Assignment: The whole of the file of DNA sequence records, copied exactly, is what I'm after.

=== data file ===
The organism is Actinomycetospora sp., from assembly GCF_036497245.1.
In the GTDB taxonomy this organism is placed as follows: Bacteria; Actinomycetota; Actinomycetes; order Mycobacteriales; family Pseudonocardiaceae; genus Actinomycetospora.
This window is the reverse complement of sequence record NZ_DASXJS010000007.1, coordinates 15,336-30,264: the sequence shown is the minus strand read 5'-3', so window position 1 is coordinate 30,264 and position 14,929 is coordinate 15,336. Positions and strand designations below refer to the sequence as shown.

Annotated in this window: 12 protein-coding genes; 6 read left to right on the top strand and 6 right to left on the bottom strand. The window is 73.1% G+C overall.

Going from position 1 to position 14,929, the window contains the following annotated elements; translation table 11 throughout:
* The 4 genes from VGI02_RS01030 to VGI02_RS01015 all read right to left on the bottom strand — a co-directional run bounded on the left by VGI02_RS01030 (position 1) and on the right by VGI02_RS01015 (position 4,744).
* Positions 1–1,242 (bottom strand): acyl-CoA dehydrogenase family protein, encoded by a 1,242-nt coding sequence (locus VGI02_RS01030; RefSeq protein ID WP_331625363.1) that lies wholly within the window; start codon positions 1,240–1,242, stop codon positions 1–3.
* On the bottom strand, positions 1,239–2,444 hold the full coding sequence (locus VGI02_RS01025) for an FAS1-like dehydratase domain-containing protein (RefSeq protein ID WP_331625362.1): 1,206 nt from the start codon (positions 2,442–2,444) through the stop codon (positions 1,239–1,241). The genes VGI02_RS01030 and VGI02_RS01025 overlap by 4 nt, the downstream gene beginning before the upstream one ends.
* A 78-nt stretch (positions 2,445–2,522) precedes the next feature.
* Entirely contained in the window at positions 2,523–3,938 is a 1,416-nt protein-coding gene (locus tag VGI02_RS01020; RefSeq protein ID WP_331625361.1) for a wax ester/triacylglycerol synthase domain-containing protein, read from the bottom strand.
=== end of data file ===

The organism is Actinomycetospora sp., from assembly GCF_036497245.1.
In the GTDB taxonomy this organism is placed as follows: Bacteria; Actinomycetota; Actinomycetes; order Mycobacteriales; family Pseudonocardiaceae; genus Actinomycetospora.
This window is the reverse complement of sequence record NZ_DASXJS010000007.1, coordinates 15,336-30,264: the sequence shown is the minus strand read 5'-3', so window position 1 is coordinate 30,264 and position 14,929 is coordinate 15,336. Positions and strand designations below refer to the sequence as shown.

Annotated in this window: 12 protein-coding genes; 6 read left to right on the top strand and 6 right to left on the bottom strand. The window is 73.1% G+C overall.

Going from position 1 to position 14,929, the window contains the following annotated elements; translation table 11 throughout:
* The 4 genes from VGI02_RS01030 to VGI02_RS01015 all read right to left on the bottom strand — a co-directional run bounded on the left by VGI02_RS01030 (position 1) and on the right by VGI02_RS01015 (position 4,744).
* Positions 1–1,242 (bottom strand): acyl-CoA dehydrogenase family protein, encoded by a 1,242-nt coding sequence (locus VGI02_RS01030; RefSeq protein ID WP_331625363.1) that lies wholly within the window; start codon positions 1,240–1,242, stop codon positions 1–3.
* On the bottom strand, positions 1,239–2,444 hold the full coding sequence (locus VGI02_RS01025) for an FAS1-like dehydratase domain-containing protein (RefSeq protein ID WP_331625362.1): 1,206 nt from the start codon (positions 2,442–2,444) through the stop codon (positions 1,239–1,241). The genes VGI02_RS01030 and VGI02_RS01025 overlap by 4 nt, the downstream gene beginning before the upstream one ends.
* A 78-nt stretch (positions 2,445–2,522) precedes the next feature.
* Entirely contained in the window at positions 2,523–3,938 is a 1,416-nt protein-coding gene (locus tag VGI02_RS01020; RefSeq protein ID WP_331625361.1) for a wax ester/triacylglycerol synthase domain-containing protein, read from the bottom strand.